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Biologist Elora López-Nandam recognized for research on coral resilience to climate change
SAN FRANCISCO, CA (December 1, 2021) — California Academy of Sciences’ researcher Elora López-Nandam, PhD, was honored today as one of Forbes Magazine’s Science 30 Under 30 for her research into the resilience of corals to warming oceans in the face of climate change. López-Nandam’s research is part of the Academy’s Hope for Reefs initiative, which aims to reverse the rapid decline of Earth’s coral reefs in this generation and regenerate these vital ecosystems.
“I was thrilled and honored when I found out I was chosen as one of Forbes’ 30 Under 30,” López-Nandam says. “It’s a powerful acknowledgment that people care about corals and the science the California Academy of Sciences is leading to help protect them. We hear so often about the problems facing coral reefs, but it’s just as important to shed light on some of the solutions.”
López-Nandam conducts much of her research in the Academy’s Coral Spawning Lab, one of just a few facilities in the world where coral successfully reproduce in an aquarium. Since corals rely on cues from the environment, such as temperature and the moon cycle, to reproduce, getting them to spawn in a lab setting requires round-the-clock monitoring and care from a dedicated team of biologists.
“Elora has been such an amazing colleague and innovative thinker,” says Academy Curator Rebecca Albright, PhD, who helped establish and leads the Coral Spawning Lab. “I love her passion for pursuing meaningful questions with real-world applications. I’m just over the moon about her receiving this honor.”
Successful lab-based spawning opens up whole new avenues of scientific research, including López-Nandam’s work analyzing what genes allow some corals to survive even amidst rising ocean temperatures. Identifying the hardiest corals can then inform conservation efforts, ensuring that resources are allocated for breeding individuals that are more heat-tolerant and resilient to climate change.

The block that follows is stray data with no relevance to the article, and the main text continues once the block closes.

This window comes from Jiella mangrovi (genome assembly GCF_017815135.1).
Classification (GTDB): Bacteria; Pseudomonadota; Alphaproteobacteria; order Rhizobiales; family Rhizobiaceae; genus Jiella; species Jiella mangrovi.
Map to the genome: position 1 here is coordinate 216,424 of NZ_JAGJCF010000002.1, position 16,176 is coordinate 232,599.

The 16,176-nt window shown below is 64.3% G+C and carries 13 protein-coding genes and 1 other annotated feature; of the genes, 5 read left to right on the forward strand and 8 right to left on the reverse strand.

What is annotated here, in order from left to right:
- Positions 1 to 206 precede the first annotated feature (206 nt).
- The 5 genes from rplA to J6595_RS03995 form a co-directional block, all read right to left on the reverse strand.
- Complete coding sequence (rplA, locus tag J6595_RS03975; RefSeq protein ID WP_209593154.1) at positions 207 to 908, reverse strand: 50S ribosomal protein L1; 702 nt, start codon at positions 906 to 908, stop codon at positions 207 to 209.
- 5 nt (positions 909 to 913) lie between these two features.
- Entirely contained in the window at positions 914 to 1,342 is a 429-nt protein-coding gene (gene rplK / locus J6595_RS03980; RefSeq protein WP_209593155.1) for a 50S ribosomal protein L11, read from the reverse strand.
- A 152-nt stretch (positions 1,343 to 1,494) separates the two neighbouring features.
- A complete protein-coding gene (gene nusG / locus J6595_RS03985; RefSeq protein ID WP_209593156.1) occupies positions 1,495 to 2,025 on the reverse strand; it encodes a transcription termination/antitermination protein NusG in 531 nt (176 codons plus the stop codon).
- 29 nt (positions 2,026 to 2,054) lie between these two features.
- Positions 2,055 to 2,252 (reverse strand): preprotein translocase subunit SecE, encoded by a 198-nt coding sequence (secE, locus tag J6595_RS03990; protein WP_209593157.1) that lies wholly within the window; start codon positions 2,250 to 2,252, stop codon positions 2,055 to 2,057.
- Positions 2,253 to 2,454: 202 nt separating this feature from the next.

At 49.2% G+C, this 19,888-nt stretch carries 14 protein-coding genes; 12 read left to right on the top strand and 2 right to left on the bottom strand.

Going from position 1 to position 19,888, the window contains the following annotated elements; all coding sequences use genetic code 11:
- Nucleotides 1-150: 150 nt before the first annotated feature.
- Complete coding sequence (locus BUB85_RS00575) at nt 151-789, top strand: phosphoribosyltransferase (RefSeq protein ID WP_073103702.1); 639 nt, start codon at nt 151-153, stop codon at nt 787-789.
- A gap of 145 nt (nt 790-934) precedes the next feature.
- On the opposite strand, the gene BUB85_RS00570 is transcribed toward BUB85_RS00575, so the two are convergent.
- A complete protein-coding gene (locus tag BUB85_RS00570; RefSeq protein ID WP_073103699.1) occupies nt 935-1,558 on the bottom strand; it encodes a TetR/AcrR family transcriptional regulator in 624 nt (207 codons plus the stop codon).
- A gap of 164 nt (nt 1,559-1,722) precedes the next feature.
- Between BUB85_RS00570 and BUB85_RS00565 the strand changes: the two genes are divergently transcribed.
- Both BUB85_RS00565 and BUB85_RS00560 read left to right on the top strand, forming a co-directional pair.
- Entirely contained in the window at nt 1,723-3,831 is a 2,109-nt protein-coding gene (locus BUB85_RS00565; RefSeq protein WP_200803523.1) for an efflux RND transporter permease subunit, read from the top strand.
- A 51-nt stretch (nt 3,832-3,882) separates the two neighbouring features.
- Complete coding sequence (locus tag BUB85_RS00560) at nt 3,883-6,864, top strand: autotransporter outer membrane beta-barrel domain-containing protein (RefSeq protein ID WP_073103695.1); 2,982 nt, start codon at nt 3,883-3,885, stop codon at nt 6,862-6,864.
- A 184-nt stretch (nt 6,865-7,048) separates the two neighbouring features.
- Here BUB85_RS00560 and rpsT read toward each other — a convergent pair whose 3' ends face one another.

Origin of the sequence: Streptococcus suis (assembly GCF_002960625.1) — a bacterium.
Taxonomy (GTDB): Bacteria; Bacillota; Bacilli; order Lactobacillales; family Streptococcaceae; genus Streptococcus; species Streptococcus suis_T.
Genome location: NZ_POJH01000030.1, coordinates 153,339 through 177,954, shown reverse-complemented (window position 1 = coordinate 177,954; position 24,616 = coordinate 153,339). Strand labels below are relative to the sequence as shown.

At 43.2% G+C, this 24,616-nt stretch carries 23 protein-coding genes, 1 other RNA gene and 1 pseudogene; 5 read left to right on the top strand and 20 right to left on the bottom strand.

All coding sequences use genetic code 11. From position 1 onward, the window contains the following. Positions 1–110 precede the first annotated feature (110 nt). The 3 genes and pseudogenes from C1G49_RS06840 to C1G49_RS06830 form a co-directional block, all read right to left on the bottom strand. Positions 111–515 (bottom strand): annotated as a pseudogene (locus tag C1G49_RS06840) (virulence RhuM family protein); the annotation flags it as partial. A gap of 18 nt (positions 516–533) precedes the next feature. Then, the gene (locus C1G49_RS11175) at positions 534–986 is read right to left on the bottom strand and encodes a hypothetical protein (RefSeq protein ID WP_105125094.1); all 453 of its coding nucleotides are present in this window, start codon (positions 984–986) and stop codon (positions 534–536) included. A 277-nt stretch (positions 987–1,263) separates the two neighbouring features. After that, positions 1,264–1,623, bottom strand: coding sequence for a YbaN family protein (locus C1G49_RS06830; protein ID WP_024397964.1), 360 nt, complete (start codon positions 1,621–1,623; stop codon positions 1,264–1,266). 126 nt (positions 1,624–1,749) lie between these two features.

“Genetics and selective breeding will have a large part to play in regenerating healthy coral reefs,” López-Nandam says. “Just how big of a part is one of the questions we’re hoping to answer through the Coral Spawning Lab.”
While López-Nandam is overjoyed at being honored by Forbes, the celebrations will have to wait. The corals in the Coral Spawning Lab are expected to undergo their annual spawn any day now and once they do, she and her colleagues must move quickly to gather the embryos for their research.
“I’ve been on-site at the lab every day for weeks waiting for the big event,” says López-Nandam. “The best celebratory present for me would be for the corals to spawn today so I can get my experiments underway."
The Institute for Biodiversity Science and Sustainability at the California Academy of Sciences is at the forefront of efforts to regenerate the natural world through science, learning, and collaboration. Based in San Francisco, the Institute is home to more than 100 world-class scientists, state-of-the-art facilities, and nearly 46 million scientific specimens from around the world. The Institute also leverages the expertise and efforts of more than 100 international Associates and 450 distinguished Fellows. Through expeditions around the globe, investigations in the lab, and analysis of vast biological datasets, the Institute’s scientists work to understand the evolution and interconnectedness of organisms and ecosystems, the threats they face around the world, and the most effective strategies for ensuring they thrive into the future. Through deeply collaborative partnerships and innovative public engagement initiatives, they also guide critical conservation decisions worldwide, inspire and mentor the next generation of scientists, and foster responsible stewardship of our planet.
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